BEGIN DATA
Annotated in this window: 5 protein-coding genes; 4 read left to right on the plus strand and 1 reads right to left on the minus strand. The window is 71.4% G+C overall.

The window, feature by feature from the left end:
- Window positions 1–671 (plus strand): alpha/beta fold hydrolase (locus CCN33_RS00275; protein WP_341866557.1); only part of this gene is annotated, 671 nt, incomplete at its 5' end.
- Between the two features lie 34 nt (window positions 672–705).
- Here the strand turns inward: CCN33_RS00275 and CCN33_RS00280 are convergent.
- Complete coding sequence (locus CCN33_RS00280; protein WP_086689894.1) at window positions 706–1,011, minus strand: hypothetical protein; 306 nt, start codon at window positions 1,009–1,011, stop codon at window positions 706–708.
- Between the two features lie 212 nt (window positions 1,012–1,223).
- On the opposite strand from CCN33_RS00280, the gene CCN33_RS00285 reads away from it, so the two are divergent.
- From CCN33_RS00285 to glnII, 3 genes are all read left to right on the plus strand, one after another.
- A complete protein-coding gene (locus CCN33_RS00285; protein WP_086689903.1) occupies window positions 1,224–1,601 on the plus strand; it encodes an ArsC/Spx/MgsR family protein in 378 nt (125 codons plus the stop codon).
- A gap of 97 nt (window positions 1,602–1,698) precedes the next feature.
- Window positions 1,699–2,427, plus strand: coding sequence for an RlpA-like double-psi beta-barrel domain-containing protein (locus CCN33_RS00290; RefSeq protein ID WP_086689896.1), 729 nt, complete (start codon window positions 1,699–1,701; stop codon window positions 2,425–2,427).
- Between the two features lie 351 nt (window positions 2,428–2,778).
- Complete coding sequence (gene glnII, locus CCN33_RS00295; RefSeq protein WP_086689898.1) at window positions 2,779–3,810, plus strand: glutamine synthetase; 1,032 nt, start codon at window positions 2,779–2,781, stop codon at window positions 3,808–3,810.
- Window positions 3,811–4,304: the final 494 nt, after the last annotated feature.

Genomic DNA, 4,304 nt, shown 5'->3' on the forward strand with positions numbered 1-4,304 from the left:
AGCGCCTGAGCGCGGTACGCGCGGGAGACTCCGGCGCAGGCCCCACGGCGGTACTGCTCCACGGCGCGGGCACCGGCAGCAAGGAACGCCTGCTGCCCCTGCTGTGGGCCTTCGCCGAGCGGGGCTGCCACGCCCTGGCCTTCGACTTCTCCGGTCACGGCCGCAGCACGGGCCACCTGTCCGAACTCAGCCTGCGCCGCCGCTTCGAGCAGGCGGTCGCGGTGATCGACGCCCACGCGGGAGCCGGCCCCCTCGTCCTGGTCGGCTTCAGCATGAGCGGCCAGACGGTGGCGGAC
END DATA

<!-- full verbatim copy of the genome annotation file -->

Annotated in this window: 5 protein-coding genes; 4 read left to right on the plus strand and 1 reads right to left on the minus strand. The window is 71.4% G+C overall.

The window, feature by feature from the left end:
- Window positions 1–671 (plus strand): alpha/beta fold hydrolase (locus CCN33_RS00275; protein WP_341866557.1); only part of this gene is annotated, 671 nt, incomplete at its 5' end.
- Between the two features lie 34 nt (window positions 672–705).
- Here the strand turns inward: CCN33_RS00275 and CCN33_RS00280 are convergent.
- Complete coding sequence (locus CCN33_RS00280; protein WP_086689894.1) at window positions 706–1,011, minus strand: hypothetical protein; 306 nt, start codon at window positions 1,009–1,011, stop codon at window positions 706–708.
- Between the two features lie 212 nt (window positions 1,012–1,223).
- On the opposite strand from CCN33_RS00280, the gene CCN33_RS00285 reads away from it, so the two are divergent.
- From CCN33_RS00285 to glnII, 3 genes are all read left to right on the plus strand, one after another.
- A complete protein-coding gene (locus CCN33_RS00285; protein WP_086689903.1) occupies window positions 1,224–1,601 on the plus strand; it encodes an ArsC/Spx/MgsR family protein in 378 nt (125 codons plus the stop codon).
- A gap of 97 nt (window positions 1,602–1,698) precedes the next feature.
- Window positions 1,699–2,427, plus strand: coding sequence for an RlpA-like double-psi beta-barrel domain-containing protein (locus CCN33_RS00290; RefSeq protein ID WP_086689896.1), 729 nt, complete (start codon window positions 1,699–1,701; stop codon window positions 2,425–2,427).
- Between the two features lie 351 nt (window positions 2,428–2,778).
- Complete coding sequence (gene glnII, locus CCN33_RS00295; RefSeq protein WP_086689898.1) at window positions 2,779–3,810, plus strand: glutamine synthetase; 1,032 nt, start codon at window positions 2,779–2,781, stop codon at window positions 3,808–3,810.
- Window positions 3,811–4,304: the final 494 nt, after the last annotated feature.

Genomic DNA, 4,304 nt, shown 5'->3' on the forward strand with positions numbered 1-4,304 from the left:
AGCGCCTGAGCGCGGTACGCGCGGGAGACTCCGGCGCAGGCCCCACGGCGGTACTGCTCCACGGCGCGGGCACCGGCAGCAAGGAACGCCTGCTGCCCCTGCTGTGGGCCTTCGCCGAGCGGGGCTGCCACGCCCTGGCCTTCGACTTCTCCGGTCACGGCCGCAGCACGGGCCACCTGTCCGAACTCAGCCTGCGCCGCCGCTTCGAGCAGGCGGTCGCGGTGATCGACGCCCACGCGGGAGCCGGCCCCCTCGTCCTGGTCGGCTTCAGCATGAGCGGCCAGACGGTGGCGGAC